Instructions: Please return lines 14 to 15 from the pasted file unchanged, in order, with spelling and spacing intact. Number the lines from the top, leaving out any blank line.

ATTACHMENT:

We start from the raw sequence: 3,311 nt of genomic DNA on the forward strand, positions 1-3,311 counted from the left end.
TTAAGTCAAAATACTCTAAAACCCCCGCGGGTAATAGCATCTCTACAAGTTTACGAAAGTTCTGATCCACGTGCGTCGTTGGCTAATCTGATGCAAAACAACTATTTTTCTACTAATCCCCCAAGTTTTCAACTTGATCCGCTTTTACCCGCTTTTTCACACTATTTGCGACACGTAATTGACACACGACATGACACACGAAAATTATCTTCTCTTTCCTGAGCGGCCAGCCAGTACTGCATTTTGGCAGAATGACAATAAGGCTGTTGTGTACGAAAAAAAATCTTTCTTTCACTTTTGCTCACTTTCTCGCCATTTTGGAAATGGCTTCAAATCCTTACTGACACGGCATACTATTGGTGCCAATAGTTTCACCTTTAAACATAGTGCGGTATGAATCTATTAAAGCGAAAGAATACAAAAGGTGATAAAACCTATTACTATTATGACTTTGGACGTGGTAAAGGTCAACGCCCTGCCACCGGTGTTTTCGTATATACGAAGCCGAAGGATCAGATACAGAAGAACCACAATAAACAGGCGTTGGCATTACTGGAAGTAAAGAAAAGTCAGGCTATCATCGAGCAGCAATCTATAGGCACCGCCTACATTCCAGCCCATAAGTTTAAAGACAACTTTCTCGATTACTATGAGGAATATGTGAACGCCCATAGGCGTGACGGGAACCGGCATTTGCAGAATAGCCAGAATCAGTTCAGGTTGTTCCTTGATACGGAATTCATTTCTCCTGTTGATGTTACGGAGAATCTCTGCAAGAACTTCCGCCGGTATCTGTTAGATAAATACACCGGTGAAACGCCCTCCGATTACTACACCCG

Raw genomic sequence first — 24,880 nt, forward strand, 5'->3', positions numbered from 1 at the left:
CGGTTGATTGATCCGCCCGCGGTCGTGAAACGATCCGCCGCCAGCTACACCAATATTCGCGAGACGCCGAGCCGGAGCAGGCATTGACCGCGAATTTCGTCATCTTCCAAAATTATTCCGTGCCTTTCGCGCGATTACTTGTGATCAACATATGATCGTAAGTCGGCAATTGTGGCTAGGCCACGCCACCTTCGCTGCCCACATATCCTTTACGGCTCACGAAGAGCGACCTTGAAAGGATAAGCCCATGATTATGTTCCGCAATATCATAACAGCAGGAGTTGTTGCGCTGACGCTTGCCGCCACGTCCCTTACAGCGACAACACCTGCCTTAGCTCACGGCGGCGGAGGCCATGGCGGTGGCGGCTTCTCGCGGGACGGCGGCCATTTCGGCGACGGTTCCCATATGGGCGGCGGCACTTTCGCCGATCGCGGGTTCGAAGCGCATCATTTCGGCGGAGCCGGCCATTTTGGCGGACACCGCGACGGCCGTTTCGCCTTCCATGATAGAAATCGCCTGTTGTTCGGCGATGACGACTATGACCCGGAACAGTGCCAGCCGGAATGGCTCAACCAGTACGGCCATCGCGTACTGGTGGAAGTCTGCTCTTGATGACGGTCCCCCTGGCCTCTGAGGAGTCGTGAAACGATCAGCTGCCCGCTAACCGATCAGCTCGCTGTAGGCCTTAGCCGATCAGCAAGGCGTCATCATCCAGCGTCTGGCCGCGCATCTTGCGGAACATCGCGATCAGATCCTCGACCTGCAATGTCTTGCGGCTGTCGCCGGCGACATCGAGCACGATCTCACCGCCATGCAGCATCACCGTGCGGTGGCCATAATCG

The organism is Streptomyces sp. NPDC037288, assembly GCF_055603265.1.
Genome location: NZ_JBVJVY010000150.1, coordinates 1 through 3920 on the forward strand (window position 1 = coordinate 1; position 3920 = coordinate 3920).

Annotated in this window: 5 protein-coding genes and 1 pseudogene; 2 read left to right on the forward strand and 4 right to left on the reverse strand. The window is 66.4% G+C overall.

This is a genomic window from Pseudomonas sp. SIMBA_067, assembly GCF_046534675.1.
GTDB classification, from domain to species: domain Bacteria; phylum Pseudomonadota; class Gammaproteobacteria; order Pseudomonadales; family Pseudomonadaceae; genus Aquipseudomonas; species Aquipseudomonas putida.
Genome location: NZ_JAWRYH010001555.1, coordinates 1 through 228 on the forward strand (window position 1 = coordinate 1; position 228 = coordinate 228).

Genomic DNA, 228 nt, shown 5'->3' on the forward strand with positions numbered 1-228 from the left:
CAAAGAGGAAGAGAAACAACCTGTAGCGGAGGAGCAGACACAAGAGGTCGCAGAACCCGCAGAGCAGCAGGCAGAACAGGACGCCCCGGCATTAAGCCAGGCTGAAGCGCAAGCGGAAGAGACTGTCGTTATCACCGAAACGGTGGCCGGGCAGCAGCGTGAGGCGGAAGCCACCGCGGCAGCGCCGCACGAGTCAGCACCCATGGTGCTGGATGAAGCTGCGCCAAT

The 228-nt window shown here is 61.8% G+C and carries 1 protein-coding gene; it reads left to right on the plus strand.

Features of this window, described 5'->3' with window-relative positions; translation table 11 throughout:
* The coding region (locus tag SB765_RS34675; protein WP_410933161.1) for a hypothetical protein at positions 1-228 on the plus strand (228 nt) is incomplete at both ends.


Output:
Features of this window, described 5'->3' with window-relative positions; translation table 11 throughout:
* The coding region (locus tag SB765_RS34675; protein WP_410933161.1) for a hypothetical protein at positions 1-228 on the plus strand (228 nt) is incomplete at both ends.